#10 – Ken Brady: Brady enjoyed a fine career at Michigan (1970-73). He was a co-captain on the team as a senior. Over the course of his career Brady averaged 12.1 ppg and 9.7 rpg.
Brady tallied 29 double-doubles in his career, which ranks 9th on the school’s all-time list. Brady’s career rebounding average of 9.95 per game ranks 7th on Michigan’s all-time list.
Brady collected 617 rebounds in his career which ranks 22nd in school history.
Brady earned All-Big Ten honorable mention twice (1971, 73).
Ken played professionally overseas.
#9 – Tim McCormick: McCormick capped his Michigan career (1980-84) with an outstanding senior season. He averaged 12.9 ppg and 5.9 rpg while leading Michigan to a 24-9 record and their first postseason birth (NIT) in 3 years. McCormick led the Wolverines to the NIT title and was named the MVP of the Tournament. He also earned third team All-Big Ten honors that season.
After playing in all 30 games as a freshman, McCormick missed his entire sophomore season while recovering from knee surgery. As a junior, McCormick averaged 12.2 ppg and 6.6 rpg.
McCormick scored 873 points and hauled down 472 rebounds in his career. He also shot an outstanding 56% from the field over the course of his career.
McCormick was inducted into Michigan’s Hall of Honor in 2006.
McCormick was selected in the first round (12th overall) of the 1984 NBA Draft. He played in the association for 8 years.
#8 – CJ Kupec: A two year starter, Kupec was a 1975 All-American selection. He averaged 18.1 ppg and 8.0 rpg that season. The prior season he averaged 11.59 rpg which is the 10th best single season average in school history.
In his career, Kupec hauled down 609 boards and tallied 25 double-doubles.
Kupec was selected in the 4th round of the 1975 NBA Draft by the Los Angeles Lakers. He played in the association for 4 years.
#7 – Terry Mills: Mills was a three year starter at Michigan, including starting on the 1989 National Championship team. Mills is one of just 5 Wolverines to have three career 400 point and 200 rebound seasons.
Mills ranks 21st on Michigan’s all-time scoring list with 1,405 career points. He ranks 16th on Michigan’s all-time rebounding list 681 career boards.
Mills tallied 14 double-doubles in his career.
Mills earned All-Big Ten honors twice; in 1988 he was a honorable mention All-Big Ten selection and in 1990 he was a second team All-Big Ten selection.
Mills was selected in the first round of the 1990 NBA Draft by the Milwaukee Bucks. He played in the association for 11 years.
#6 – Ron Kramer: A two-time All-American football player at Michigan, Kramer was also a standout on the hardwood (1954-57). Kramer is one of just 5 Wolverines to be voted the team MVP three teams. Over the course of his career, Kramer average 17.0 ppg, including 20.4 ppg as a junior.
Kramer scored 1,119 points in his career. Only one Michigan player who played in the 1950s or earlier has more career points then Kramer (John Tidwell 1958-61).
Kramer earned second team All-Big Ten honors as a sophomore and junior. In his senior season, Kramer was the team captain and a third team All-Big Ten selection.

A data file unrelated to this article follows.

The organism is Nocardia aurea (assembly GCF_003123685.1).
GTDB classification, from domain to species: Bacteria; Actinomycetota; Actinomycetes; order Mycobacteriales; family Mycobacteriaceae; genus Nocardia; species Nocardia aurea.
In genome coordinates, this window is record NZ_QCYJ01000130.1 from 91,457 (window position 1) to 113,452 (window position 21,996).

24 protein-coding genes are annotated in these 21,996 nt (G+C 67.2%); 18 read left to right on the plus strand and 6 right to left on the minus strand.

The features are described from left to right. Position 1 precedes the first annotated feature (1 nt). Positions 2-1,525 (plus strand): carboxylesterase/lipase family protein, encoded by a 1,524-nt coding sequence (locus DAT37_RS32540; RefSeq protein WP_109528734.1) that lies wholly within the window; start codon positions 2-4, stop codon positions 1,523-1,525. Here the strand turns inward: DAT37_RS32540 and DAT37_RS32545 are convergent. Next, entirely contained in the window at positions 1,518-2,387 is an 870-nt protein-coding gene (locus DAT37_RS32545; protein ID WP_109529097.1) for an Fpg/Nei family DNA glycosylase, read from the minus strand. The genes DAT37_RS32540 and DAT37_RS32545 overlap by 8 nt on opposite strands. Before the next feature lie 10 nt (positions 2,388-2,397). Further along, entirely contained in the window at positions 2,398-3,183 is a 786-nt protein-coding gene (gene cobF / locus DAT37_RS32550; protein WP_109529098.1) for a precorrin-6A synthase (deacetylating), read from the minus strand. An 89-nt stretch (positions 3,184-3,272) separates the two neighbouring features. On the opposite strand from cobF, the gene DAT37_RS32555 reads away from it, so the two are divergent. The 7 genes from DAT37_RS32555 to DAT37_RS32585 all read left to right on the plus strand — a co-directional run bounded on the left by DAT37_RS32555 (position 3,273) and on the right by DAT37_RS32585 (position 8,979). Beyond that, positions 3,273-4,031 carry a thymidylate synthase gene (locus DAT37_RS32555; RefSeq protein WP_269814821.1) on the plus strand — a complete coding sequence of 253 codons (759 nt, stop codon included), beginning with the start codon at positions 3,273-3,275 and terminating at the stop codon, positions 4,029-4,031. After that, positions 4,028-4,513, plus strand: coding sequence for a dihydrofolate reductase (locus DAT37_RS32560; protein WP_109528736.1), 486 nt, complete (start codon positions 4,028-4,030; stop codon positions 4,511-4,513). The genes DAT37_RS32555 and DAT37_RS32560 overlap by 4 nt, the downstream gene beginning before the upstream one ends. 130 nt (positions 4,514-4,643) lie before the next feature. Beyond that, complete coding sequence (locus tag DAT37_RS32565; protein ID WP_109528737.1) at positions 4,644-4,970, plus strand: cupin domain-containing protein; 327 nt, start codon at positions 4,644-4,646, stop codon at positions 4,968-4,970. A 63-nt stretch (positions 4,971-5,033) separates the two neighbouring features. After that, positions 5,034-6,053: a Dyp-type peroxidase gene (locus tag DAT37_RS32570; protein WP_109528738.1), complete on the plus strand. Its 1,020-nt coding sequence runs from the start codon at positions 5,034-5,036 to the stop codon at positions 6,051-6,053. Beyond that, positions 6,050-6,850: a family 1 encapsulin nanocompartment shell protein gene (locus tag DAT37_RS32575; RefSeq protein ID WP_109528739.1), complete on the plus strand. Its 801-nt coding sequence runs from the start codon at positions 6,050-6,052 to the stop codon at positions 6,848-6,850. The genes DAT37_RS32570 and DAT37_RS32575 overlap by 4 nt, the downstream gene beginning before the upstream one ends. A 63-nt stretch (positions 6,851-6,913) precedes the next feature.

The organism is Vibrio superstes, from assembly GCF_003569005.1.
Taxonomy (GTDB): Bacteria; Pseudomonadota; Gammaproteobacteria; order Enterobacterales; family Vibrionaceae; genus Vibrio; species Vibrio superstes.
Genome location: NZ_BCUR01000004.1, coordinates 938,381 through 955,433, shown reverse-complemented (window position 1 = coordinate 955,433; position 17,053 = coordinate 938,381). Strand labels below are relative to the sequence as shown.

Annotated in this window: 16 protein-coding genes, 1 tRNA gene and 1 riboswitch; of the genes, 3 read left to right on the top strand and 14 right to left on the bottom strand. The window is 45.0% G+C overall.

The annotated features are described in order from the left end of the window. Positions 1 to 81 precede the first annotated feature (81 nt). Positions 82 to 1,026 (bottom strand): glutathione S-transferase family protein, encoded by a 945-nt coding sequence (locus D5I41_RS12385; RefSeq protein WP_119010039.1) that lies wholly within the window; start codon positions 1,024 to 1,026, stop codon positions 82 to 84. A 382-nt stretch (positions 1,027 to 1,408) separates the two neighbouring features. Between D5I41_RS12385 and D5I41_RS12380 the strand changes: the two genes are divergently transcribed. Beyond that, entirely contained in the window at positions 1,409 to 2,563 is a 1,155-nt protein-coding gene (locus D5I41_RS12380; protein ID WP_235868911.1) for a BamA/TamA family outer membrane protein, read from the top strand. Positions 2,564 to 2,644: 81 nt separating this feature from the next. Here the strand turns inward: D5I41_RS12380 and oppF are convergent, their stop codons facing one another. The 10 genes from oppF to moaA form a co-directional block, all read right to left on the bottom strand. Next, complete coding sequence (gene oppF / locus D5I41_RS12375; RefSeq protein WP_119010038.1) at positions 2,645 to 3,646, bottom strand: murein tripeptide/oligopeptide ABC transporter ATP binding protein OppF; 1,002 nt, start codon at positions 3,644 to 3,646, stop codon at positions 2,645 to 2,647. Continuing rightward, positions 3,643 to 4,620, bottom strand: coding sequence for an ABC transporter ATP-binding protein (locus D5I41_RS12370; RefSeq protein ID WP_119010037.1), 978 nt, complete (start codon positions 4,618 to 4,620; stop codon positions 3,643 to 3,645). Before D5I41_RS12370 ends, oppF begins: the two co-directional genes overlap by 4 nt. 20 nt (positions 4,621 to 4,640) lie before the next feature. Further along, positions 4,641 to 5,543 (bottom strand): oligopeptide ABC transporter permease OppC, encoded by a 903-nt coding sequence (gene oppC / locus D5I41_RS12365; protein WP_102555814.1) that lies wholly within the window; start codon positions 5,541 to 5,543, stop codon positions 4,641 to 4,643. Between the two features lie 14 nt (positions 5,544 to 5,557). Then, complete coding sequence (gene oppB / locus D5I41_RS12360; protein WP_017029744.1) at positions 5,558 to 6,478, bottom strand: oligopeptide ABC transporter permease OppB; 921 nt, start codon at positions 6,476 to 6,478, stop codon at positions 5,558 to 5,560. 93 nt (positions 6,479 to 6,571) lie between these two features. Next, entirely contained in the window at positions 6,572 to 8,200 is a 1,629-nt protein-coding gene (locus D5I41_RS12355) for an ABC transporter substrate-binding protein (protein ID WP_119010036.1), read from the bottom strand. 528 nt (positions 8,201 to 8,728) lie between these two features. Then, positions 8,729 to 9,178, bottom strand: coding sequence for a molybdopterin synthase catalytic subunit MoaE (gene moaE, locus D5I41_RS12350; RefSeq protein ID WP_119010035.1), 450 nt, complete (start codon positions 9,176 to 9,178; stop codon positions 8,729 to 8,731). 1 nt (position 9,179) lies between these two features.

Kramer is one of the greatest athletes in the history of Michigan athletics. He was inducted in Michigan’s Hall of Honor in 1978.
Kramer also made the list of the Top 10 Tight Ends in Michigan Football history, he checked in at #1.
After graduating from Michigan, Kramer enjoyed a highly successful career in the NFL.
#5 – Robert Traylor: The 6-8, 300 pound Tractor Traylor had a stellar 3 year career at Michigan (1995-98). Traylor scored 1,210 points in his career. He ranks 12th on Michigan’s all-time rebounding list with 745 career boards. In his junior season he hauled down 344 rebounds which is the 8th best single season total in school history.
Traylor was also a good defensive player as he notched 103 steals and 97 blocks in his career. His career steals per game average of 1.13 ranks as the 10th best single season average in Michigan history.
Traylor is one of just 7 Wolverines to rack up 1,000 points, 500 rebounds, and 100 steals in his career.
Traylor was a first team All-Big Ten selection in 1998. He was the MVP of the 1997 NIT and the 1998 Big Ten Tournament.
All of Traylor’s records and achievements were stricken from the books due to NCAA sanctions.
Traylor was selected in the first round (6th overall) of the 1998 NBA Draft by the Dallas Mavericks. He played in the league for 7 seasons.
#4 – Roy Tarpley: Tarpley was a highly skilled big man who could devastate the opponent in multiple ways. By the time he finished his Michigan career (1982-86) he had solidified his status of one of the best players to don the Wolverine jersey.
Tarpley tallied 1,601 points in his career which ranks him 12th on Michigan’s all-time list. His 953 career rebounds place him 5th on the all-time list.
Tarpley is Michigan’s all-time leader in blocked shots with 251 career rejections. His per game average of 2.06 ranks 2nd on the all-time list. In his senior season, Tarpley set a single season record with 97 blocks and his per game average that season was 2.94, also a school record. He owns 3 of the top 9 spots on Michigan’s single blocks list. Tarpley set a school record when he swatted 10 shots in a 1985 win over Florida Southern. Three weeks later he blocked 9 shots in a win over Cleveland State.
Tarpley is one of 5 Wolverines to total over 1,400 points and 900 rebounds in his career. He is one of 5 Wolverines to record three career 400 point seasons and three career 200 rebound seasons.